A weird cosmic flare called the ‘Cow’ now has company

First, astronomers discovered the “Cow.”
Now they’ve rounded up a small herd.

A short-lived celestial flare-up with a
bovine nickname has been joined by two similarly unusual outbursts. The
mysterious events were brighter than typical supernovas, explosions of stars
that are a common source of temporary light shows in the sky. And the novel bursts
came and went quickly, with their visible light brightening and dimming over
days instead of the weeks typical of normal supernovas.

As particularly luminous examples of a
poorly understood class known as fast blue optical transients, the three novel
bursts have unknown origins. But they seem to be kin. “It’s like people going
out to find different creatures and find out how they’re related to each other.
We’re in the early stages of the ‘zoology’ of this class,” says astronomer Anna
Ho of Caltech.

Detected in June 2018, the Cow earned
its moniker thanks to the automatically assigned letters within its official astronomical
name, “AT2018cow.” It is joined by the “Koala,” Ho and colleagues report in the May 20 Astrophysical Journal. Named for the
ending letters in its handle, ZTF18abvkwla, the Koala appeared in September
2018. The third event, reported in the May 20 Astrophysical Journal Letters, resisted cute nicknames. Known as CSS161010, it was detected before the other
events, in 2016, but its significance wasn’t understood until now.

A possible explanation for the events is
that they result from an unusual type of supernova, one that explodes into a
dense shell of material. For all three events, telescopes detected radio waves
in addition to a short-lived flare of visible light. Those radio waves could have
been produced by accelerated electrons, kicked up when a blast of debris from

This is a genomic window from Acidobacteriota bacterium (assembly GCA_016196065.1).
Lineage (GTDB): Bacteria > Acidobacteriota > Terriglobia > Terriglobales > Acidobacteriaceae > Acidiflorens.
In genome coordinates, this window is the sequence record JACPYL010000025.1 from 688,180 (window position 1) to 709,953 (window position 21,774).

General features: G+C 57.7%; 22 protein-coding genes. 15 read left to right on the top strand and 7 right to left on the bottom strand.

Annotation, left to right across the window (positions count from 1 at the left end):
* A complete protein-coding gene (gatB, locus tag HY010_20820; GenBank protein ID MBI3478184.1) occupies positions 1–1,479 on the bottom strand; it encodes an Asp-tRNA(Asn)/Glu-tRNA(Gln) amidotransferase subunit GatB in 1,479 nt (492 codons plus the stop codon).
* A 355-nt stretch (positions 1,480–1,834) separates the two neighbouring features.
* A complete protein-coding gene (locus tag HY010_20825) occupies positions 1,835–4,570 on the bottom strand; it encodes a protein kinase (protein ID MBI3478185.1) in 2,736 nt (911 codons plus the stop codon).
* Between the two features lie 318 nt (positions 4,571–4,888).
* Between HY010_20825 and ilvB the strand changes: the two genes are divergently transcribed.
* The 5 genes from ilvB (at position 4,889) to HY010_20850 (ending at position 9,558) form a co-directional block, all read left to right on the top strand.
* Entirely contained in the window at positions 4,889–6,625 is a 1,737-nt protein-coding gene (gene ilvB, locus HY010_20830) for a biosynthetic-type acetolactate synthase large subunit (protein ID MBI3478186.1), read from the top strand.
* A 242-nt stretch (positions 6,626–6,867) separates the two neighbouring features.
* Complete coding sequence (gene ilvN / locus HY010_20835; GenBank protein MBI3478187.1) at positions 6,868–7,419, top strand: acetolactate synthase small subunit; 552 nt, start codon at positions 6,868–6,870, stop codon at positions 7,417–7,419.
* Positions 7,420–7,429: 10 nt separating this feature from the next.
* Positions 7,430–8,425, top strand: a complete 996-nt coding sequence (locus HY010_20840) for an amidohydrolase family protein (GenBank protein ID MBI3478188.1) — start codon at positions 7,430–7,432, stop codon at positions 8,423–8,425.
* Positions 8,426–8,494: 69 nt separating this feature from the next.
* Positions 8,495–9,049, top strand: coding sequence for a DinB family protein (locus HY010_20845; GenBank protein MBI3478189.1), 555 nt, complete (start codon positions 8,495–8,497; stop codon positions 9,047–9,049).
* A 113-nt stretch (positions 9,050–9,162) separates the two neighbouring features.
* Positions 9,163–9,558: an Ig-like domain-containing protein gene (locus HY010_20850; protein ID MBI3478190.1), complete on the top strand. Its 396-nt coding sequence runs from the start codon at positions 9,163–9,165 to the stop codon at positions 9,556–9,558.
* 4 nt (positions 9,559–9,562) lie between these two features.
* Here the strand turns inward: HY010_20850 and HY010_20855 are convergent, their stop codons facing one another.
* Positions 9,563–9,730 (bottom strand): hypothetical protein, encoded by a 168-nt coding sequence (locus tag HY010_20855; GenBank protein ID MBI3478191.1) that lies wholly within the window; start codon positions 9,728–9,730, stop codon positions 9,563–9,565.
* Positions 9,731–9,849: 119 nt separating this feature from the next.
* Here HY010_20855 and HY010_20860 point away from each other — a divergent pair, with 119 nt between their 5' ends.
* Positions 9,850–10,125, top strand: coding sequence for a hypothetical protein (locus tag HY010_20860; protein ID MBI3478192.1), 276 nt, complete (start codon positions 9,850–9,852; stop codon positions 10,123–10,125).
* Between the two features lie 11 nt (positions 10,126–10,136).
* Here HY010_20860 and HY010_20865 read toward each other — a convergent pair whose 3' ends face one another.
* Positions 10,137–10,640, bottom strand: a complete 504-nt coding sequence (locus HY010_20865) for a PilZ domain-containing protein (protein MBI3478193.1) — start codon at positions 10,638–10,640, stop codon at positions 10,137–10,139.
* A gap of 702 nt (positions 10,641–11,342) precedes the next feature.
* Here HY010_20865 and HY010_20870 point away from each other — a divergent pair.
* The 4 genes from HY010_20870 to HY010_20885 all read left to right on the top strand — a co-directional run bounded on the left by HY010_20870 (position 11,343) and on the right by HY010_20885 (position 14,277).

the explosion slammed into that surrounding shell. If an aging star shed its outer layers before it exploded, that could have created the
sheath (SN: 6/21/19).

But the events are still enigmatic. “We
don’t actually know what they are yet,” says astrophysicist Deanne Coppejans of Northwestern University in
Evanston, Ill., a coauthor of the paper on CSS161010. Scientists still can’t
rule out the possibility that the events could be the result of a black hole
ripping apart a star, rather than the aftermath of a supernova, she says.

After the Cow was discovered, scientists
had speculated that whatever created it may have involved some kind of cosmic “engine,”
a dense object like a black hole or spinning neutron star that could add some
oomph to the eruption by launching powerful jets of material. Now, in light of
the two teams’ new results, “I’m driven to think that there really is some kind
of central compact object driving these explosions,” says astrophysicist Brian Metzger of Columbia University.

That’s because the two new events both
spewed matter at blazing speeds. The Koala ejected its detritus at more than 38
percent of the speed of light; CSS161010’s ejecta reached more than 55 percent
light speed. The Cow’s offal reached a relatively measly 10 percent of the
speed of light. In the case of CSS161010, the researchers also observed X-rays,
which could likewise have been stirred up by such an engine.

Scientists have been regularly detecting
fast blue optical transients only for the last several years. Transient blips
of light in the sky are spotted by comparing different images taken of the same
locations at different times. In the past, telescopes surveyed the sky at
intervals short enough to catch normal supernovas but missed briefer events. Faster-paced
surveys have recently made it possible to spot changes that occur on timescales
of days. Those surveys include the Zwicky Transient Facility, which detected
the Koala, and the Catalina Real-time Transient Survey and
the All-Sky Automated Survey for Supernovae, both of
which detected CSS161010.

But watch this space: “There are more
surveys coming online that are going to be capable of detecting these things,”
says astrophysicist Patricia Schady of the
University of Bath in England. That could include the Vera Rubin Observatory, which will start up in 2022 (SN: 1/10/20). To fully pin down the source of the events, Schady
says, “we really do need more of these things.”

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